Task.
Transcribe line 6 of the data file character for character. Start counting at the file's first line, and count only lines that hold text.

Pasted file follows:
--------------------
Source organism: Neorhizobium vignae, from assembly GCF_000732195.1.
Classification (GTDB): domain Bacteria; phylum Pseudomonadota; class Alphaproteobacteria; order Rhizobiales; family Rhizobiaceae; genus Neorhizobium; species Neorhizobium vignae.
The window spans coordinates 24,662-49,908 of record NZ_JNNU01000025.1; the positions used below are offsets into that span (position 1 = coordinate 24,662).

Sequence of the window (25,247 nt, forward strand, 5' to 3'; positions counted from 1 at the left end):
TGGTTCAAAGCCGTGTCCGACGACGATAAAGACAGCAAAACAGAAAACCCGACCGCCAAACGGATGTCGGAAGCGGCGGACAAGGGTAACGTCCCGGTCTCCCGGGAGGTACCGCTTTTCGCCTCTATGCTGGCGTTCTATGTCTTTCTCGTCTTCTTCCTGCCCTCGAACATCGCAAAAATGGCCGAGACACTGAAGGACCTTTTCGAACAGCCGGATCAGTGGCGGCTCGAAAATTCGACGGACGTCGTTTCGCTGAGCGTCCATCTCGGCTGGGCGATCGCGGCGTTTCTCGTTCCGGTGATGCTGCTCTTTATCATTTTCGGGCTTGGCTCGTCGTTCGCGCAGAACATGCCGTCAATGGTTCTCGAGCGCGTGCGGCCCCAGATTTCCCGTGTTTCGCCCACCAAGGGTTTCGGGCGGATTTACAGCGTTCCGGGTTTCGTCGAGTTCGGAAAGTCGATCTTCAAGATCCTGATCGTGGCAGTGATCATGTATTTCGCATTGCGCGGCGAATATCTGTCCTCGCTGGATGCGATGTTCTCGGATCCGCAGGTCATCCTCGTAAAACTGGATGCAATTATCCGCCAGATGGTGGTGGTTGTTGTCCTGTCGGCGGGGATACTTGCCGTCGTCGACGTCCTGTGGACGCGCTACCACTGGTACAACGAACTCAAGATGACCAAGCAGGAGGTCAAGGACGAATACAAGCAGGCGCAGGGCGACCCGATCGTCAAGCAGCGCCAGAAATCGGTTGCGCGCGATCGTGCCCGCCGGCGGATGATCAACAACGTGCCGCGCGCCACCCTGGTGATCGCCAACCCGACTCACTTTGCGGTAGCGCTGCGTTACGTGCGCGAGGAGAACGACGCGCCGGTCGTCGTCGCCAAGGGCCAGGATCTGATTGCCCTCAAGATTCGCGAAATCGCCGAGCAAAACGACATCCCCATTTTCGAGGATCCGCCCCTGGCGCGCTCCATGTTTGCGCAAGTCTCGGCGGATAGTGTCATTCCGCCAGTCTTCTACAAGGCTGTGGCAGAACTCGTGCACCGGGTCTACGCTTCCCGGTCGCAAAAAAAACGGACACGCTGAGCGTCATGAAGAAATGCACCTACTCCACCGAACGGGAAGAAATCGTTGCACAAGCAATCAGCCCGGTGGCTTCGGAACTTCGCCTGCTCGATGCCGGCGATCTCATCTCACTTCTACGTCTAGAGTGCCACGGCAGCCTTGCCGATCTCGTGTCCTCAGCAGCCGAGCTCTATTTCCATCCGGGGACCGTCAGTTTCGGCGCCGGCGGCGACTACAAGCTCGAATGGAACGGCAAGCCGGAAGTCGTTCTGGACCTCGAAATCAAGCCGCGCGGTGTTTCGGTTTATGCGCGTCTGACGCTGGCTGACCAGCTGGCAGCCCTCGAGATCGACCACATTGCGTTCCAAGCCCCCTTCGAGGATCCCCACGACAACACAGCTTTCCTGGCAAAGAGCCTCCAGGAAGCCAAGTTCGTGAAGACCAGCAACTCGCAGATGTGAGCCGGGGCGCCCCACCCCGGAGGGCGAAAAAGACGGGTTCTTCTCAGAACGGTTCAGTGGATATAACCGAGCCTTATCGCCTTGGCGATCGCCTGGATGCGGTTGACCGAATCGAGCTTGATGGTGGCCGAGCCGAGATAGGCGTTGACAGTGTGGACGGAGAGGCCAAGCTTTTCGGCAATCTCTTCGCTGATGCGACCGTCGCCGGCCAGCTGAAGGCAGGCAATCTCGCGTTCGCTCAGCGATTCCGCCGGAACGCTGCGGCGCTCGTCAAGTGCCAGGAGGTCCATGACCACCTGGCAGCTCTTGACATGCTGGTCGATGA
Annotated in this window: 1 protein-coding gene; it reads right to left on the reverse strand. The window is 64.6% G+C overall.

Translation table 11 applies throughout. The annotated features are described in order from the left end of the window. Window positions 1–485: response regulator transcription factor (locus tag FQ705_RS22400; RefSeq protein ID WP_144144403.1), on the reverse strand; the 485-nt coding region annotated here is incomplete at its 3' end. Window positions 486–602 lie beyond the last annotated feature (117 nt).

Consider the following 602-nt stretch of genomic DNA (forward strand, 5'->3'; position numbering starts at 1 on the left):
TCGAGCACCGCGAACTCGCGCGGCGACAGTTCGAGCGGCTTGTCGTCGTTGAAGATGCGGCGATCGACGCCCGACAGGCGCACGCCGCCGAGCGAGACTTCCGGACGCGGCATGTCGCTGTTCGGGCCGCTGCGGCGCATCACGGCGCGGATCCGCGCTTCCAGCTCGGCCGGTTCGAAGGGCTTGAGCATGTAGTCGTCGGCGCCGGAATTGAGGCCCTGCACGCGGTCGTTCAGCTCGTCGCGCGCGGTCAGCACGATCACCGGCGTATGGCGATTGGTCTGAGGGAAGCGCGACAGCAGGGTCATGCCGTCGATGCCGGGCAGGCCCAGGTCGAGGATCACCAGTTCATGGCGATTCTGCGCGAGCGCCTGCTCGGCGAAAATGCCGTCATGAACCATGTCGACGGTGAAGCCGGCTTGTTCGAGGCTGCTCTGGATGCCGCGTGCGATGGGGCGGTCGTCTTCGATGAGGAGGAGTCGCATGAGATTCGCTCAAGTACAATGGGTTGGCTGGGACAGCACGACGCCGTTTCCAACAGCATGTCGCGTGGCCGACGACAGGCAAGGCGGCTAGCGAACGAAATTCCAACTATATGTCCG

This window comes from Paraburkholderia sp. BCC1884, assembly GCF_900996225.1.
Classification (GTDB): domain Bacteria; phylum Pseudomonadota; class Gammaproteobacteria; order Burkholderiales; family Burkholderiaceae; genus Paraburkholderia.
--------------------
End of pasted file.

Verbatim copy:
Annotated in this window: 1 protein-coding gene; it reads right to left on the reverse strand. The window is 64.6% G+C overall.